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FAGE

John Howard Payne.

Brutus ; or, the Fall of Tarquin......

431

NATHANIEL PARKER Willis.

Bianca Visconti; or, the Heart overtasked.....
Tortesa, the Usurer....

444 473

EPES SARGENT.

Velasco..

479

Cornelius Mathews.

Witchcraft..........

490

ANNA Cora MowATT (Mrs. RITCHIE).

Armand; or, the Peer and the Peasant......

511

George H. Boker.

The Betrothal......
Calaynos ......
Francesca da Rimini..........

525

546

549

GO L D E N LE A V ES

FROM THE DRAMATIC POETS.

Thomas Sackville Earl Worset, and Thomas

Norton.

THE TRAGEDY OF FERREX AND PORREX.

(THE EARLIEST KNOWN SPECIMEN OF ENGLISH Tragedy.)

(1561.)

FERREX and PORREX, sons of GORBODUC, a King of the Ancient Britons,

are rivals. FERREX, the eldest son, is slain by his brother. The news is brought to his father, and whilst GORBODUC is lamenting the death of his eldest-born, MARCELLA, a court lady, enters and informs the King that Porrex has been stabbed by his mother in his bed.

GORBODUC, AROSTUS, EUBULUS, and others.

Gorb. What cruel destiny,
What froward fate hath sorted us this chance?
That even in those where we should comfort find,
Where our delight now in our aged days
Should rest and be, even there our only grief,
And deepest sorrows to abridge our life,
Most pining cares and deadly thoughts do grave.

Arost. Your grace should now, in these grave years of

yours,
Have found ere this the price of mortal joys,
How full of change, how brittlc our estate,
How short they be, how fading here in earth,
Of nothing sure, save only of the death,
To whom both man and all the world doth owe
Their end at last ; neither should Nature's power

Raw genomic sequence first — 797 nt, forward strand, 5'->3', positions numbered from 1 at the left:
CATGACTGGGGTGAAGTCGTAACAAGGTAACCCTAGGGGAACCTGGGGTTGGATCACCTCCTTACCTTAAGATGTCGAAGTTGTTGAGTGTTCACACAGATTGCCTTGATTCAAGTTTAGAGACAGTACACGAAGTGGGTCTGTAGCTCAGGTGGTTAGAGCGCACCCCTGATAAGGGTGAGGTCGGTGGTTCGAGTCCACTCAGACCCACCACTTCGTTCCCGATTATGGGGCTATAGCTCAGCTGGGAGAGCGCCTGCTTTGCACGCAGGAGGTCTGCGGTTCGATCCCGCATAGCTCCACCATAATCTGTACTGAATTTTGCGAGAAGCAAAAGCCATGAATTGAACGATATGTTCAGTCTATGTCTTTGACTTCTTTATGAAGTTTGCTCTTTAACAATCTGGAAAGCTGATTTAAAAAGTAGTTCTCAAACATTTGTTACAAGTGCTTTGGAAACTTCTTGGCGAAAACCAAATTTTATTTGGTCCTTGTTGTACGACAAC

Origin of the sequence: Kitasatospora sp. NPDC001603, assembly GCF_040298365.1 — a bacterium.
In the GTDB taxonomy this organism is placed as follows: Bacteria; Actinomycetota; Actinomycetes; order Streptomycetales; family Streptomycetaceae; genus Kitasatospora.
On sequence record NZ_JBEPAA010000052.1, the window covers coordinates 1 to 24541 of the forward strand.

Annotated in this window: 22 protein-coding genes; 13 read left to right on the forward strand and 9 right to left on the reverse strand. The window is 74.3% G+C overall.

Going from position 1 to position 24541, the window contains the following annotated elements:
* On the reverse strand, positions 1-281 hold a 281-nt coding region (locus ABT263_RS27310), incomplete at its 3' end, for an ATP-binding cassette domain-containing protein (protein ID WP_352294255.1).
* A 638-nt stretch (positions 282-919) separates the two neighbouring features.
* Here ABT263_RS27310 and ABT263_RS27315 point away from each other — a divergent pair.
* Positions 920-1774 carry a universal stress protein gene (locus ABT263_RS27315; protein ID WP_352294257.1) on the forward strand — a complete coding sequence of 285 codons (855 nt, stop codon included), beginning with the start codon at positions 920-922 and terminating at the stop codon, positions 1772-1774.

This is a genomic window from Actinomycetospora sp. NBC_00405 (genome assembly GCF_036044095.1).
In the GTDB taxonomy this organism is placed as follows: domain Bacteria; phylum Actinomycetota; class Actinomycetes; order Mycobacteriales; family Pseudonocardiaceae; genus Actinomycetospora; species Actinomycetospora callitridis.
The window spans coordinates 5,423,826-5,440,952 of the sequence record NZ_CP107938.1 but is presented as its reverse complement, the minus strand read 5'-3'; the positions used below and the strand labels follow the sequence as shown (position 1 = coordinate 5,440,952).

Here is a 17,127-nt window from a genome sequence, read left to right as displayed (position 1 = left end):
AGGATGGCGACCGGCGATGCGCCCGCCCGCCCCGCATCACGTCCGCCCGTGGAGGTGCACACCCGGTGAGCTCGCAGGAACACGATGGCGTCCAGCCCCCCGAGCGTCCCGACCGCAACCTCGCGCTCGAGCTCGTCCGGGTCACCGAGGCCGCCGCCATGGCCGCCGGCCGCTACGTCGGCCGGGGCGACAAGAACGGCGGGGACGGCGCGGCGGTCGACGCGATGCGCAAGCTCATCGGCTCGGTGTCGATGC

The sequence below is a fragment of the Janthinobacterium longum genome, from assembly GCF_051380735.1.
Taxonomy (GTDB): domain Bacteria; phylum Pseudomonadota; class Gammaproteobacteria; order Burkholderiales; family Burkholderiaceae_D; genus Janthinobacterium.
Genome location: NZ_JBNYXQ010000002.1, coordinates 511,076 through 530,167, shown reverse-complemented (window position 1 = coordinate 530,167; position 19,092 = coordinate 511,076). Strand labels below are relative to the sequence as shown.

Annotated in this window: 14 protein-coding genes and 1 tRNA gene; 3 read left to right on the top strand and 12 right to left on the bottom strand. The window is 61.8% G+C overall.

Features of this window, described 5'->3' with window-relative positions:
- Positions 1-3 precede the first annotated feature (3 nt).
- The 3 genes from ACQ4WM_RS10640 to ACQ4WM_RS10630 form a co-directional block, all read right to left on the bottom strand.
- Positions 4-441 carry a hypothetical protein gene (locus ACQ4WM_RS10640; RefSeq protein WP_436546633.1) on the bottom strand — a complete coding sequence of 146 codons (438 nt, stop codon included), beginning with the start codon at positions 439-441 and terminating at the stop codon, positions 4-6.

In other sort against your heart prevail,
Than as the naked hand, whose stroke assays
The armèd breast where force doth light in vain.

Gorb. Many can yield right grave and sage advice
Of patient sprite to others wrapt in woe,
And can in speech both rule and conquer kind, *
Who, if by proof they might feel Nature's force,
Would show themselves men as they are indeed,
Which now will needs be gods : but what doth mean
The sorry cheer of her that here doth come?

*

MARCELLA enters.

Marc. Oh, where is ruth? or where is pity now?
Whither is gentle heart and mercy Aed?
Are they exiled out of our stony breasts,
Never to make return? is all the world
Drowned in blood, and sunk in cruelty ?
If not in women mercy may be found,
If not (alas !) within the mother's breast
To her own child, to her own flesh and blood;
If ruth be banished thence, if pity. there
May have no place, if there no gentle heart

* Nature; natural affection.

Do live and dwell, where should we seek it then?

Gorb. Madam (alas !) what means your woful tale :

Marc. O silly woman I! why to this hour Have kind and fortune thus deferred

my

breath,
That I should live to see this doleful day?
Will ever wight believe that such hard heart
Could rest within the cruel mother's breast,
With her own hand to slay her only son ?
But out (alas !) these eyes beheld the same,
They saw the dreary sight, and are become
Most ruthful records of the bloody fact.
Porrex, alas ! is by his mother slain,
And with her hand, a woful thing to tell,
While slumb'ring on his careful bed he rests,
His heart stabbed in with knife is reft of life.

Gorb. O Eubulus, oh draw this sword of ours,
And pierce this heart with speed. O hateful light,
() loathsome life, O sweet and welcome death !
Dear Eubulus, work this, we thee beseech.

Eub. Patient your grace, perhaps he liveth yet, With wound received, but not of certain death.

Gorb. O let us then repair unto the place, And see if that Porrex live, or thus be slain. [Exit

Marc. Alas! he liveth not, it is too true, That with these eyes, of him a peerless prince, Son to a king, and in the flower of youth, Even with a twink a senseless stock I saw.

Arost. O danınèd deed !

Marc. But hear his ruthful end.
The noble prince, pierced with the sudden wounds,
Out of his wretched slumber hastily start,
Whose strength now failing, streight he overthrew,

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